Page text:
Glycemic Index Explained

Glycemic Index Explained

There have been diet fads after diet fads, but I think this Glycemic Index (GI) is one of the best diet ideas that’s come around since the 1970’s. As you may know, the Glycemic Index is a way to test the amount your blood sugar goes up after eating a certain amount of a certain food. For instance, in most of the older studies the researchers used a slice of white bread as the basis of their studies, stating that the amount a persons’ blood sugar goes up after eating one slice of white bread (which is almost completely pure carbohydrates) is a GI score of 100. All other foods are compared to that. Today they use the same test using a certain amount of drinkable glucose, which is a more precise serving than a slice of bread.

What does this matter? Well, I have at least 4 books on low carbohydrate eating, and “The New Glucose Revolution: Shopper’s guide to GI values 2006” by Dr. Jennie Brand-Miller and Kaye Foster-Powel said it best. “…Could carbohydrates be implicated in the development of obesity, are all carbohydrates the same, are all starches good for health and all sugars bad? To investigate, they began to study the effects of carbohydrates on blood glucose levels. They wanted to know which carbohydrate foods were associated with the least fluctuation in blood glucose levels and the best overall health, including reduced risk of diabetes and hart disease.”

They go on to explain that bad carbs are digested quickly in the stomach and release glucose into the bloodstream very quickly, while good carbs are digested more slowly and cause a more gradual raise in blood glucose.

There is more and more evidence that all of the major chronic diseases, including type II diabetes, heart disease, obesity, stroke, and even neurological diseases of the modern age are caused by the effects of a highly processed high carbohydrate diet, not from a high fat diet.

What is all this talk about whole foods? This is actually related to the Glycemic index, and this is actually the point I really want to make today: The more “whole” or unprocessed the food you eat the lower GI it has. The more processed the food you eat the higher the GI value usually is.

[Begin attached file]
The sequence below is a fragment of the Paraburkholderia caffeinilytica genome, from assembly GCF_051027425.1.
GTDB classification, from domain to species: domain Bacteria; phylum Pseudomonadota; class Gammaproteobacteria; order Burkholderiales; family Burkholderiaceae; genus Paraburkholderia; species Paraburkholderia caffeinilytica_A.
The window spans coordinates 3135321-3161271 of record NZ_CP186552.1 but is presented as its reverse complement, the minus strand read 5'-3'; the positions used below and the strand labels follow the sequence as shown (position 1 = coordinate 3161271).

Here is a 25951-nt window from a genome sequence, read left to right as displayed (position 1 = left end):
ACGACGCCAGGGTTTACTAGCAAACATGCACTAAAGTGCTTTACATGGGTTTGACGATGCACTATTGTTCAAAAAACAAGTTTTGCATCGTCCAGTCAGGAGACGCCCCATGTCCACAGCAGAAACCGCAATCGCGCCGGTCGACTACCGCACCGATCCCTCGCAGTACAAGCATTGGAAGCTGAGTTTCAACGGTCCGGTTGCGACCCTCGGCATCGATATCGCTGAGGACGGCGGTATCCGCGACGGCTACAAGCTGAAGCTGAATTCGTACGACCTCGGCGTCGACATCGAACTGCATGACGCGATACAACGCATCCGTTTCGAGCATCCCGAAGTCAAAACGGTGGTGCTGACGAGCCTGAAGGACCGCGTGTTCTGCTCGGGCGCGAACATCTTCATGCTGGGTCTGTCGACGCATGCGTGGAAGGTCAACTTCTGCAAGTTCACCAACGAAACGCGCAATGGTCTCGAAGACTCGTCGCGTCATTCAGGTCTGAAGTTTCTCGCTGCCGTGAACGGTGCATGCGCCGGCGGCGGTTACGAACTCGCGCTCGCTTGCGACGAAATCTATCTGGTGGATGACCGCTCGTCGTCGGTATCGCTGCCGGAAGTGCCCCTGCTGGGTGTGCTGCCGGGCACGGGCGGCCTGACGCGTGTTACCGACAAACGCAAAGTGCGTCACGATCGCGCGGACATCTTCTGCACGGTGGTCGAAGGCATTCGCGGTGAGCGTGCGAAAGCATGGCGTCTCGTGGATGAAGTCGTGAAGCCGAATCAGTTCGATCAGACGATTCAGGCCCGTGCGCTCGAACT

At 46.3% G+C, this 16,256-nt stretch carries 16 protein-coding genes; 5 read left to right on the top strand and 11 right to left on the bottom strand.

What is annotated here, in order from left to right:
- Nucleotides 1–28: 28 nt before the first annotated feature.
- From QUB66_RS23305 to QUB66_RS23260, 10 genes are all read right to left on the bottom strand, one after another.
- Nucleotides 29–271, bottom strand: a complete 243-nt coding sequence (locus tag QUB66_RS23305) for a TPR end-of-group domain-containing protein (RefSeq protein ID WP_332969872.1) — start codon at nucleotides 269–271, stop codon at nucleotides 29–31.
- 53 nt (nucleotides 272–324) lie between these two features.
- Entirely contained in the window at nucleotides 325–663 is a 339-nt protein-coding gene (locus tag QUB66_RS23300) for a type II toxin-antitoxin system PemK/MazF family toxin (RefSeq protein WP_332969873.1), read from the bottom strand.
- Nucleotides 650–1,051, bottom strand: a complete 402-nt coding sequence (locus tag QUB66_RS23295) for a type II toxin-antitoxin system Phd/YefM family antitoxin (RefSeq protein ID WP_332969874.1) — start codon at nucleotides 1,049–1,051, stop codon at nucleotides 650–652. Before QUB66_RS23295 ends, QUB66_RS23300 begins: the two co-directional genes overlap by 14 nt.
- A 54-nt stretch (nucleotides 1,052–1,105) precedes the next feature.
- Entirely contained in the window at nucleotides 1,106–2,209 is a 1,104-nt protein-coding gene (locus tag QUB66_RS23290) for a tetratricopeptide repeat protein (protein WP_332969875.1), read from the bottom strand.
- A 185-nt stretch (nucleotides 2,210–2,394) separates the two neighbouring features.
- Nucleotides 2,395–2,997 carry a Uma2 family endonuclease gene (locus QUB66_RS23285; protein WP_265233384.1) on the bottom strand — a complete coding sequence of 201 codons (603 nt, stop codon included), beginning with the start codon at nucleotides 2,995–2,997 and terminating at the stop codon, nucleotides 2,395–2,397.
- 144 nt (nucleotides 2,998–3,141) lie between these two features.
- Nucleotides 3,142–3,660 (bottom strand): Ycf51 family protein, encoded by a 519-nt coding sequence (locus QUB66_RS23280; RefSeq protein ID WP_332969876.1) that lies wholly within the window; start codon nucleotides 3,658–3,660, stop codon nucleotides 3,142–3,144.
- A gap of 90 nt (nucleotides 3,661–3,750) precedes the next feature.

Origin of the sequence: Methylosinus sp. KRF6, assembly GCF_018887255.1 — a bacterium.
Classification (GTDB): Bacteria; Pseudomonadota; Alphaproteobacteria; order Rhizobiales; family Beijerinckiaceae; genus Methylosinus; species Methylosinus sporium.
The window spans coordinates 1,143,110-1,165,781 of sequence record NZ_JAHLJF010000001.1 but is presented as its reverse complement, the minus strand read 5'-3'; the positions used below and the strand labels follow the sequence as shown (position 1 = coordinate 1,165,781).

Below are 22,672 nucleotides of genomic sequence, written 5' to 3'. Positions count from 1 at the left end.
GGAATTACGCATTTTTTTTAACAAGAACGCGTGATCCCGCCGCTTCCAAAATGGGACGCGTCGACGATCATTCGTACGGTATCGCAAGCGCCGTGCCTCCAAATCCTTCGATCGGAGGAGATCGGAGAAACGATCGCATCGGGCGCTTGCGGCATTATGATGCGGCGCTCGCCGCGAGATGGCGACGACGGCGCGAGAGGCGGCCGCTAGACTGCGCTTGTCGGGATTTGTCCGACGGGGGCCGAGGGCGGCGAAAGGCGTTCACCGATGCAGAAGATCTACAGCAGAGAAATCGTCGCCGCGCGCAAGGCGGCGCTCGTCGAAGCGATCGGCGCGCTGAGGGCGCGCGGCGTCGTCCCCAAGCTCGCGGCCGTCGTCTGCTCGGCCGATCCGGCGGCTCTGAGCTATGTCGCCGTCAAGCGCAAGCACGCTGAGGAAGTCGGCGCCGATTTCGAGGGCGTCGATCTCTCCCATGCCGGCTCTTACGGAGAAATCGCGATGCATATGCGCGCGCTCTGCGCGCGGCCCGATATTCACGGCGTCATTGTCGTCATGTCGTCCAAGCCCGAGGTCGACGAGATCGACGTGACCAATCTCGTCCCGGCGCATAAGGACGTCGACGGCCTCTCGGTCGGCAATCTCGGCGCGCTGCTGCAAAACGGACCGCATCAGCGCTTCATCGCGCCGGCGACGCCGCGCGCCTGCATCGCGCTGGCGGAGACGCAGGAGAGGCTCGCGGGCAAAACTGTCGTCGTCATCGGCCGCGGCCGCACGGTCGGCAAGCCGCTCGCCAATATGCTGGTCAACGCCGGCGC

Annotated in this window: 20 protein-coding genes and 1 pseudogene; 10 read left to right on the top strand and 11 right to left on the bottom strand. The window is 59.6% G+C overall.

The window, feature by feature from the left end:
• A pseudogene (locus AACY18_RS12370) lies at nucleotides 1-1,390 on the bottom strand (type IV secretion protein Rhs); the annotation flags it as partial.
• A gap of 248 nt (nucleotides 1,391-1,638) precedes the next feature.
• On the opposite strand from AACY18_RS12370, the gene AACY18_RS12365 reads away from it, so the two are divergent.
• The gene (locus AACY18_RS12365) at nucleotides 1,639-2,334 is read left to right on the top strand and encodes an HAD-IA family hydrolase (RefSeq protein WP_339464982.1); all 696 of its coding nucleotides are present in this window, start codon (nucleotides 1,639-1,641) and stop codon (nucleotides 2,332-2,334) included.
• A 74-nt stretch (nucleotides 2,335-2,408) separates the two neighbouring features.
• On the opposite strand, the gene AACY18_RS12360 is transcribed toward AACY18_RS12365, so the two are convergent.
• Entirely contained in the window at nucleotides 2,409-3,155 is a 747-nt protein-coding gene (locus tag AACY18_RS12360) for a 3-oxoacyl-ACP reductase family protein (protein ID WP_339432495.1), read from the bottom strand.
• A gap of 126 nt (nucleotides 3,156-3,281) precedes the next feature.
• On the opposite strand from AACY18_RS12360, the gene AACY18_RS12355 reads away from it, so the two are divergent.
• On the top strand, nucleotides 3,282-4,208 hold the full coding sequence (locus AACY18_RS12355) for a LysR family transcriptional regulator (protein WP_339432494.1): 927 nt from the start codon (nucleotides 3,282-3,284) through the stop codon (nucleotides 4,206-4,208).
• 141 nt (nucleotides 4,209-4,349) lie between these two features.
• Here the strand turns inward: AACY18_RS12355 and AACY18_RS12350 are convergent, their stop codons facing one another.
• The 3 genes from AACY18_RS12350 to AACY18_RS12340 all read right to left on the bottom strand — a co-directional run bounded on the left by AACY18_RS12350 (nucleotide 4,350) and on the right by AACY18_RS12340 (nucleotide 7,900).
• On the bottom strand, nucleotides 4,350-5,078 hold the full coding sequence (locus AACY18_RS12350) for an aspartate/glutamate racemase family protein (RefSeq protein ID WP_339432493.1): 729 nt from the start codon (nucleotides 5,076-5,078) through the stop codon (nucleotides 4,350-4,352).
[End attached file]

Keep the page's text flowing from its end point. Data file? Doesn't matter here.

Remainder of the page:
Case in point: from the “New Glucose Revolution” book mentioned above, let me list the same foods, just processed differently.

Bread:
All breads list that the serving size is one slice, even to the pint that the serving size of a hamburger bun is ½ bun. Generally, the more fiber a food has in it the slower it is digested, and thus the lower the GI value.

White bread GI value 71
9 grain multigrain bread 43
bagel 72
Pumpernickel 50
Whole wheat 71
Whole wheat, stone ground 59
Sourdough wheat 54
Rye bread 51

Oatmeal (all made with water)
Instant oatmeal 82
Old-fashioned oatmeal 58
Steel cut oatmeal 52

This is an excellent case for eating the least processed variety.

Rice
White rice, depending on the type: Average GI 60 – 65
White rice, instant 87
Brown rice, quick cooking 80

This makes it look like the instant rice has a much higher GI value than the regular cooking rices, which makes sense if you think the instant rice is more processed and thus breaks down in your stomach faster. I have to note that the books also lists “glutinous rice, white, cooked” as having a GI value of 98 and Jasmine rice as having a GI of 109. No wonder I’ve always loved Jasmine rice! It’s insanely high in carbohydrates. And this simply makes the point that all carbs are not created equal, and even putting a GI value to foods doesn’t make eating and shopping that much easier. Although I do hope this article makes your understanding of the GI factor easier.

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